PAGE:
Fears raised over St George’s Day march plan for Blackpool

A previous March for England event
A previous March for England event
  • Traders in Blackpool today voiced their concerns over plans for a St George’s Day march
  • March for England last year saw shops close amid clashes with groups opposed to the event in Brighton
  • There were 27 arrests and business chiefs estimated they lost thousands of pounds in trade by closing down
  • March for England says the people of Blackpool have nothing to fear from the event
  • The St George’s Day march is due to be held on Saturday
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Traders in Blackpool today voiced their concerns over plans for a St George’s Day march which has previously sparked violent scenes.

An event organised by nationalist campaign group March for England last year saw shops close amid clashes with groups opposed to the event in Brighton.

I would hope it doesn’t disrupt businesses in Blackpool and doesn’t cause any damage

There were 27 arrests and business chiefs estimated they lost thousands of pounds in trade by closing down.

And previous years have also seen ugly clashes between those taking part in the march and rival groups.

March for England says the people of Blackpool have nothing to fear from the event, which is due to be held on Saturday.

But traders today voiced concerns over the impact the march could have after reports of previous problems.

Police in Blackpool have confirmed they are preparing for the event.

It comes as a group opposed to the event, describing itself as “anti-facist” said it was “organising” to show marchers they were not welcome”

Susanne Johnson, chairman of the Blackpool and Wyre branch of the Federation of Small Businesses, warned anyone coming to the resort to “behave yourselves.”

She said: “I would hope it doesn’t disrupt businesses in Blackpool and doesn’t cause any damage.

“I am very much in favour of free speech but I hate people being intimidated.

“You don’t want to attract marches like that. The ones you see on television are never a good look for an area.”

March for England describes itself on its website as a collection of people “regardless of colour, culture, religion or non-religion” who organise marches each year to show their national pride.

They say they are “not a political party” are “free from hardline extremists of all religions or fascist groups that bring non-cohesion”.

They also say they are “not racist” and are “nothing to do” with the English Defence League. It has previously organised anti-European Union marches and events including “Remembering 7/7”.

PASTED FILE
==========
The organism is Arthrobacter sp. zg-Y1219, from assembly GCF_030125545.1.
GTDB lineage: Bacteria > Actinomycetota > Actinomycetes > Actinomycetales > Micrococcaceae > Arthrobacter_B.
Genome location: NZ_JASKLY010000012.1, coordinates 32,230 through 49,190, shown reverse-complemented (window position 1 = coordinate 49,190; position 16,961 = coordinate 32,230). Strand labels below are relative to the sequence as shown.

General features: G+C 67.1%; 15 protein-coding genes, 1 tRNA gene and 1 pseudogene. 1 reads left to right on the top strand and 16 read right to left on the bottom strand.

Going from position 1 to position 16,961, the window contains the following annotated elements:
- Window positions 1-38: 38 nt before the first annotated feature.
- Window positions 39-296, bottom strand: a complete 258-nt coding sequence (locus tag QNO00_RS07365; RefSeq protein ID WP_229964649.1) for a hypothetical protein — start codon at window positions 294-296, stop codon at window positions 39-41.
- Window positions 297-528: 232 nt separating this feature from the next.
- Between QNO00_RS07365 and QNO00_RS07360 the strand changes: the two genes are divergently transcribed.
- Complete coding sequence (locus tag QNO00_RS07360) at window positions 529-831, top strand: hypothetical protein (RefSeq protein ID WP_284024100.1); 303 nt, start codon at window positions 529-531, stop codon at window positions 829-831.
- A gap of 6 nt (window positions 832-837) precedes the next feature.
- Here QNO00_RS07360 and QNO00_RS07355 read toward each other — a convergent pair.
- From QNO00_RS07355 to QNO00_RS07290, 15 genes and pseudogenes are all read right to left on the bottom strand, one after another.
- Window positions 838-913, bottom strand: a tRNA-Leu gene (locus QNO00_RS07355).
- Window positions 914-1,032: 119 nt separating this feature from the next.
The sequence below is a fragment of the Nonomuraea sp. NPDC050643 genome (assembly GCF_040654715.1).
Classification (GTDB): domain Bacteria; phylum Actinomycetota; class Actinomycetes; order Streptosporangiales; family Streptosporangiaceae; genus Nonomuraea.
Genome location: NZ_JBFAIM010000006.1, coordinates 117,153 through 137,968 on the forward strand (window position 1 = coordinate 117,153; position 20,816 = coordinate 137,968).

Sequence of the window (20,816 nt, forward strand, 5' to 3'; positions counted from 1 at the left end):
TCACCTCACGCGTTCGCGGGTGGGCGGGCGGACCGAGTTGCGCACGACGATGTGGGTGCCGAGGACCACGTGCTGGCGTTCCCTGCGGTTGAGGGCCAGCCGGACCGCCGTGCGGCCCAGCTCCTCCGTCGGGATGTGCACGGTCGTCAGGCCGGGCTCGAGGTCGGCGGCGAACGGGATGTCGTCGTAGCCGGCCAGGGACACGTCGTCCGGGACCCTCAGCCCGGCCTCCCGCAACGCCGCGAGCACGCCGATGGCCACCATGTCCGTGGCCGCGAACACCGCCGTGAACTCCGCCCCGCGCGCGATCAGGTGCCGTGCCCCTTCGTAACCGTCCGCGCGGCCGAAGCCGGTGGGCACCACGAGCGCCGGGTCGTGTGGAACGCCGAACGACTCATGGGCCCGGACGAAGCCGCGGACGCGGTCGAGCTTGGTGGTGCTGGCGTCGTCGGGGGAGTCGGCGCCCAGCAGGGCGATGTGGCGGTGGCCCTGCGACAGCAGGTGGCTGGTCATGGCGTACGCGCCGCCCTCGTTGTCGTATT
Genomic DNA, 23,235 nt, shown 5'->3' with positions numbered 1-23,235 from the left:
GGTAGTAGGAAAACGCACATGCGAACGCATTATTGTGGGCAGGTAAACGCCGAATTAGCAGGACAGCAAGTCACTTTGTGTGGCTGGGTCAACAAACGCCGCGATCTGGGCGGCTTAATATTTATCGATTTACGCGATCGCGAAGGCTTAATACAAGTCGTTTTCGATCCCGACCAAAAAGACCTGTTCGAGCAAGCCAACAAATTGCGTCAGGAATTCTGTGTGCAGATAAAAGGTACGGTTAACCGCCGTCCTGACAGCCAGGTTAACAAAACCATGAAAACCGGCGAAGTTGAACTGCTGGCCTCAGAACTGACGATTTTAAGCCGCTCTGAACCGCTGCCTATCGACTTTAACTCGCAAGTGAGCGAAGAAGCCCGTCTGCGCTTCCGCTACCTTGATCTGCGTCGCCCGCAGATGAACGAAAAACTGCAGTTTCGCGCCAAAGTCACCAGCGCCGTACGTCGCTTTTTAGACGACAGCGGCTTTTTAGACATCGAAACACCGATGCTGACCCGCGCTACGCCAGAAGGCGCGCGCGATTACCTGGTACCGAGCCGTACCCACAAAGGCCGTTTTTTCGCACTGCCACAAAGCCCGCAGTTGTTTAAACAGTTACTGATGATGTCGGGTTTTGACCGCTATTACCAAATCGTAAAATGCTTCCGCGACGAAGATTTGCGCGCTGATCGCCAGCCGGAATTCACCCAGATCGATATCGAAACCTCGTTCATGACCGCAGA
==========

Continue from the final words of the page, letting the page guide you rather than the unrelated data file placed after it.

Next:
Last year, when around 150 members of the group and 1,000 members of an opposing group, who described themselves as “anti-facists”, took over Brighton seafront, Sussex Police said it was “satisfied” with how the march went, despite 27 arrests being made ranging from assault causing actual bodily harm to possession of an offensive weapon.

There were also reports of chairs and pint glasses being hurled by people on both sides during a street brawl outside a bar.

And the year before, a “minority” of the counter-demonstrators were blamed for ugly scenes where police officers and horse were attacked.

Peter Sedgwick, who owns North Pier, said he was concerned by those previous reports of trouble.

He said: “We’re all for fetching people into Blackpool but if it’s caused trouble in Brighton we don’t really need that kind of thing here.

“We could do without it really – we are trying to clean Blackpool up at the moment and one thing we don’t want is trouble.”

Police in Blackpool today said they were in contact with the organisers of the march.

Chief Insp Keith Ogle said: “We will have an appropriate policing presence. We don’t know much about it as yet but we are in discussions with the organisers and if it’s a march around St George’s Day, we will want people to come, be peaceful and enjoy it.”

He said he was not aware of the number of people expected to attend or if counter a demonstration will take place.

He said the role of police will be to “facilitate” the march, adding that the scale of the police response will be decided during the week.

The exact timing and location of this year’s march, which takes place on the weekend closest to St George’s Day, has yet to be announced, although it is expected to be on the seafront.

A group called Oppose the March for England has been created for the occasion and around 100 people have pledged the support to its planned counter demonstration on Facebook.

A March for England poster advertising the march, which has close to 250 likes on Facebook, said: “Bring your flags. Fill the Blackpool skyline with a sea of red and white.

“We shall not be silenced by those on the left wing. These Anglophobes will do all they can to spoil our day, as they usually do. We will show them there is nothing wrong with being English. If the people of Blackpool need to fear 
anyone or anything, it is the fascist morons of the left wing.”

A spokesman for Oppose the March for England said: “Having been chased out of Brighton, the organisers think they’ll have an easier time up north.

“Anti-fascists from Blackpool and beyond are organising to show them they’re not welcome here either.”

The Gazette attempted to contact March for England, but no one was available.